Portland singer-songwriter M. Ward has long had a special place in the heart of the indie-folk-appreciative Bay Area. "The crowds in San Francisco have always been really supportive," the troubadour admits graciously by phone from Omaha, where he's putting the final touches on his next album. His last effort, 2006's Post War, helped cement his position as one of his generation's most gifted talents, with compositions that are at times forlorn, penetrating, uplifting, and exquisite — not to mention incredibly catchy.
So when Ward hooked up with celebrated indie actress/singer Zooey Deschanel, it made sense that their debut performance would take place at Noise Pop. "I love the Great American Music Hall," Ward said of their venue. "That was one of the reasons I said 'yes' to it. Of any room in the world, I've played there the most. It's a home away from home in a way." Sure enough, the show, which caps off the week-long music fest, sold out weeks in advance.
Simply named She & Him, the duo cumulates country and pop influences, with Ward's trademark analog-recording aesthetic on its debut, Volume 1. The songwriters first got together while recording a duet for the soundtrack of the movie The Go-Getter, at the suggestion of its director. After hitting it off, Deschanel sent Ward some demos she'd recorded, and they decided to see them to fruition.
Ward produced the album and helped with arrangements on the songs, which started in very rough piano-and-vocal form. "The best thing you can do as a producer is to stay out of the way of the direction the song wants to go to," he said. "... So much of it is trial and error, but when you have a great singer and great songs, it makes it a lot easier." Sources of inspiration included George Martin, Brian Wilson, the Ronettes, and many others, he said.
Over the years, such unique shows have become part of Noise Pop's bread-and-butter. One-off performances, reunions, and the occasional superstar in an intimate setting are unusual enough to draw fans looking for a different experience, such as last year's appearance by Roky Erickson. This year, in addition to She & Him, the Magnetic Fields and the Gutter Twins — a new collaboration between former Screaming Trees/Queens of the Stone Age singer Mark Lanegan and Greg Dulli of Afghan Whigs/Twilight Singers fame — are proving to be the most sought-after bills.
"Oftentimes, bands use Noise Pop as a springboard in the market," explained Noise Pop's Jordan Kurland. For example, the Gutter Twins' debut, Saturnalia, will be released just a few days after their appearance. "There's so much exposure for the festival that goes on," Kurland continued. "What's been nice is that a lot of bands that have grown have wanted to come back."
In the case of the Gutter Twins, Lanegan and Dulli, both veterans that got their start in the '90s alt-rock scene, are Noise Pop virgins. The collaboration began with a rumor, when an Italian journalist asked Lanegan about a project with his longtime friend. On the spot, Lanegan played along, and penned them the Gutter Twins. The name (and idea) stuck.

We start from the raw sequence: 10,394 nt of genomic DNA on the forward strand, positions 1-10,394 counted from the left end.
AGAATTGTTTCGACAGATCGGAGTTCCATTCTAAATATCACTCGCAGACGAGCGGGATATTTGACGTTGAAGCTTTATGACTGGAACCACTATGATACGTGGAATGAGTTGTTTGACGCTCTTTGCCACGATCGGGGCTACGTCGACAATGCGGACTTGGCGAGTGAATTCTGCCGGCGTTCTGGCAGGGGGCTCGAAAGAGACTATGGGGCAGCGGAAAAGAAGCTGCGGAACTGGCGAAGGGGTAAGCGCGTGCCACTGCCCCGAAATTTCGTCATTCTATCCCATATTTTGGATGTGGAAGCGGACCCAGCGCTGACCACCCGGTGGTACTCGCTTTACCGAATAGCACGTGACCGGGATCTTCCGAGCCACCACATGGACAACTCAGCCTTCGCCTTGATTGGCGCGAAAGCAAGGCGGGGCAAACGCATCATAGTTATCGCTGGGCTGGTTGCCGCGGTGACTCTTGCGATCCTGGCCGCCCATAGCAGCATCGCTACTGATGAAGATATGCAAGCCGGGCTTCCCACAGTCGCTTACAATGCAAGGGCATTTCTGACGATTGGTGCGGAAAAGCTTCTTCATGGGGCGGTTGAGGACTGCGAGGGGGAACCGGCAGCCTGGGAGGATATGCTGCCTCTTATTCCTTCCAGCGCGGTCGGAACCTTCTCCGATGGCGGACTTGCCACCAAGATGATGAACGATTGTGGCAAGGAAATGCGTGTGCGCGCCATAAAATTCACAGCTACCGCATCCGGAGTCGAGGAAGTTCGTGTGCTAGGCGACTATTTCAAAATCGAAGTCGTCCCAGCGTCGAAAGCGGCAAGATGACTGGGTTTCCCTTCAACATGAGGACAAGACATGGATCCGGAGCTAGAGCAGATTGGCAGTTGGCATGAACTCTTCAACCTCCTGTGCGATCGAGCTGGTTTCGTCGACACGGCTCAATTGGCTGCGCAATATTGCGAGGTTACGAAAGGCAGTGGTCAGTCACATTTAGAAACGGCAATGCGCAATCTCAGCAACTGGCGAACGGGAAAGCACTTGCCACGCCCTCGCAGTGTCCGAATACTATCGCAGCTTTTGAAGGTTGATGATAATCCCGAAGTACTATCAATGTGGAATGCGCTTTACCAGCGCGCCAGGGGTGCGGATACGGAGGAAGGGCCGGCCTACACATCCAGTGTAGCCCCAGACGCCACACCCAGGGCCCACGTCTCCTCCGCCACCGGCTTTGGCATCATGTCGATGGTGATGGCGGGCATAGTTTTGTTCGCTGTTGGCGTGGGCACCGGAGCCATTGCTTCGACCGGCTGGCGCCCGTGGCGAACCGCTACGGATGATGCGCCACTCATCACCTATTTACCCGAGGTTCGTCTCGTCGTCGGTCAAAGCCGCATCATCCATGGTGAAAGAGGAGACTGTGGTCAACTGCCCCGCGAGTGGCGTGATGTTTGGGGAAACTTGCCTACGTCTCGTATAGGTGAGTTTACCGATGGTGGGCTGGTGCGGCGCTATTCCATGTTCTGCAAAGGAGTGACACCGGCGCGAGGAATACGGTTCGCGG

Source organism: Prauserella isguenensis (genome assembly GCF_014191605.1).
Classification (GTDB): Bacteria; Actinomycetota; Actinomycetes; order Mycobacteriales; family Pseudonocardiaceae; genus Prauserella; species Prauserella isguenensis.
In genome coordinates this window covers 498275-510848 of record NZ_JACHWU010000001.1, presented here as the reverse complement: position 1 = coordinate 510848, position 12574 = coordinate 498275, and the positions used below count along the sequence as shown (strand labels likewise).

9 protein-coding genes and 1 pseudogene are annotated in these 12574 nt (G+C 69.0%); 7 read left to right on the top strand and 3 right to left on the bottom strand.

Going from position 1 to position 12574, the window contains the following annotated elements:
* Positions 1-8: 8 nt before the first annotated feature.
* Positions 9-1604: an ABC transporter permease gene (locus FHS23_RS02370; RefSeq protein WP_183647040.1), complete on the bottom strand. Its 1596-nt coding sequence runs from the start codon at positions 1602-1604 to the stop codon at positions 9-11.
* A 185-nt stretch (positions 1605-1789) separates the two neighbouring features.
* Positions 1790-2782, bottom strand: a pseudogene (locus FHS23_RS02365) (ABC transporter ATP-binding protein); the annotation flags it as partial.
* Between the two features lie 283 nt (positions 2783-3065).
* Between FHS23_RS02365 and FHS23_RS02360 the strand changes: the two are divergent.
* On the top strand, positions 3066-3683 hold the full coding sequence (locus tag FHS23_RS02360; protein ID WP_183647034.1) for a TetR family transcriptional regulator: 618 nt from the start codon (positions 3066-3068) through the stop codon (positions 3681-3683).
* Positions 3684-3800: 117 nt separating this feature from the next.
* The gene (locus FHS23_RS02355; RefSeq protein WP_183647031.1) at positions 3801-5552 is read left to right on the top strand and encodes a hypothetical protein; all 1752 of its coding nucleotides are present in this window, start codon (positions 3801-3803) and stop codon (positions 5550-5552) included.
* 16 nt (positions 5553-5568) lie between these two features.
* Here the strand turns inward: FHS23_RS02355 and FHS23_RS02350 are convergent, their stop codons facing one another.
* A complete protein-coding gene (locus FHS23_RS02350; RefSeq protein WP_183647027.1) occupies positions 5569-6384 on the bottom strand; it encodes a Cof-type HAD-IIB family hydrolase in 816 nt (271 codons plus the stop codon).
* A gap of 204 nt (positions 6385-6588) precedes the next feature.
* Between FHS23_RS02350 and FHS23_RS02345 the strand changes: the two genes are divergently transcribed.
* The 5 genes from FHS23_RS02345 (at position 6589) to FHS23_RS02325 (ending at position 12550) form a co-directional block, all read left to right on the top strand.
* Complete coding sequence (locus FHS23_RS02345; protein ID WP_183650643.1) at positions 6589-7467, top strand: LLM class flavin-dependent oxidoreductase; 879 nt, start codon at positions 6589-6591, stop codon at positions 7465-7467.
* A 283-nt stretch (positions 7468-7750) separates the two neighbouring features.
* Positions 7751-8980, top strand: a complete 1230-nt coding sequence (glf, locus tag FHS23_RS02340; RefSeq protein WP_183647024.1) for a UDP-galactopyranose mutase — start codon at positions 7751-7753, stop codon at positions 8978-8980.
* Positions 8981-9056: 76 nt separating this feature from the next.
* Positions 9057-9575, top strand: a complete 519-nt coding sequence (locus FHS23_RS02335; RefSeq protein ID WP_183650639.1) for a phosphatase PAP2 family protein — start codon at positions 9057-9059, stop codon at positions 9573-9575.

The moniker is rather appropriate given the singers' penchant for wrist-cutting melodrama. Lanegan's gravely voice, like a built-in sorrow instrument, could convince you that locking yourself in a rundown motel room with only whiskey and cigarettes to survive on would be a good idea, while Dulli conveys his dark emotions by overwhelming force. Together, they could spill into overkill, but instead, the record simultaneously shows off their respective strengths and willingness to travel beyond the scope of their well-worn paths.
"We're real good friends," Lanegan remarked. "When we're not doing music, we see each other a couple times a week, talk every other day. It was pretty intuitive, I think. He finishes my musical thoughts. It's a natural, unspoken thing."
At times, the songs on Saturnalia show hints of their past projects, such as Mad Seasons or QOTSA with the heavy psychedelic riffage of "Idle Hands." But sonically, they're never stagnant. "Circle the Fringes" mashes Middle-Eastern flourishes into a cryptic ballad, while "All Misery / Flowers" sees Lanegan speak-singing against an eerie, foreboding backdrop of screeching guitars and distortion. Each song was written collaboratively, says Lanegan, but in various combinations: sometimes Dulli wrote the music and Lanegan the lyrics, or vice versa.
Indie-label stalwart Sub Pop, which is releasing the Gutter Twins album, has long recognized the exposure that Noise Pop provides its artists. The Fastbacks played Noise Pop for years, until they finally broke up. But A&R head Tony Kiewel says the Twins' launch with the festival was merely a happy coincidence.
"I'd be lying if I said it was something that we were consciously orchestrating," said Kiewel. "But San Francisco is a really important market, A) because it's a big city, but also Live 105 is a surprisingly supportive radio station, at least for us, and for many indie labels." He notes the alternative rock station was one of the first to jump on bands like the Hot Hot Heat, the Postal Service, and the Shins. "If you can tip over a city like San Francisco, you always hope that's the first domino. Then you can take that story and prove to Seattle and Los Angeles: this band and the song they're writing are not only good, but more people like them. It's the gross part of marketing," he admits.
Regardless of its sleazy connotations, the publicity afforded by Noise Pop ultimately helps "new" acts like the Gutter Twins and She & Him reach eager audiences. And for Ward, that audience interaction can be fruitful unto itself. "It'll be our first show, so I'm sure there's going to be some butterflies," he says, "and that always creates something unexpected."
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